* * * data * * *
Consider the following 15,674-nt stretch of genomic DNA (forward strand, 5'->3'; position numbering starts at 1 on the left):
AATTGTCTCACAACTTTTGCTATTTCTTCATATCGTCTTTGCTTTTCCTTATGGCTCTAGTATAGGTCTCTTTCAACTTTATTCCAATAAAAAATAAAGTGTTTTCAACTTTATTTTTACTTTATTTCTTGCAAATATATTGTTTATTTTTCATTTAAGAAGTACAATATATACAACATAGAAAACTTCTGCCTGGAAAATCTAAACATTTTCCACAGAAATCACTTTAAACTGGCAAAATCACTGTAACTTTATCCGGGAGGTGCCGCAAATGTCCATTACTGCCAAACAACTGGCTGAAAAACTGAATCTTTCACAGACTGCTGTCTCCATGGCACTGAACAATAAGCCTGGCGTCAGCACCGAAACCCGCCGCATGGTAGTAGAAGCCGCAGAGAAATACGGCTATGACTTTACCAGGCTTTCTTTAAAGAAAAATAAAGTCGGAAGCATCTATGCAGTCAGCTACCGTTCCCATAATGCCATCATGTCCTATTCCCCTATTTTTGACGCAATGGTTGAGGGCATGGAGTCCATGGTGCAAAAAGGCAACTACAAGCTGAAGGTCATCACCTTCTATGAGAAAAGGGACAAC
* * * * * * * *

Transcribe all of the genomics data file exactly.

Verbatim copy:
Consider the following 15,674-nt stretch of genomic DNA (forward strand, 5'->3'; position numbering starts at 1 on the left):
AATTGTCTCACAACTTTTGCTATTTCTTCATATCGTCTTTGCTTTTCCTTATGGCTCTAGTATAGGTCTCTTTCAACTTTATTCCAATAAAAAATAAAGTGTTTTCAACTTTATTTTTACTTTATTTCTTGCAAATATATTGTTTATTTTTCATTTAAGAAGTACAATATATACAACATAGAAAACTTCTGCCTGGAAAATCTAAACATTTTCCACAGAAATCACTTTAAACTGGCAAAATCACTGTAACTTTATCCGGGAGGTGCCGCAAATGTCCATTACTGCCAAACAACTGGCTGAAAAACTGAATCTTTCACAGACTGCTGTCTCCATGGCACTGAACAATAAGCCTGGCGTCAGCACCGAAACCCGCCGCATGGTAGTAGAAGCCGCAGAGAAATACGGCTATGACTTTACCAGGCTTTCTTTAAAGAAAAATAAAGTCGGAAGCATCTATGCAGTCAGCTACCGTTCCCATAATGCCATCATGTCCTATTCCCCTATTTTTGACGCAATGGTTGAGGGCATGGAGTCCATGGTGCAAAAAGGCAACTACAAGCTGAAGGTCATCACCTTCTATGAGAAAAGGGACAAC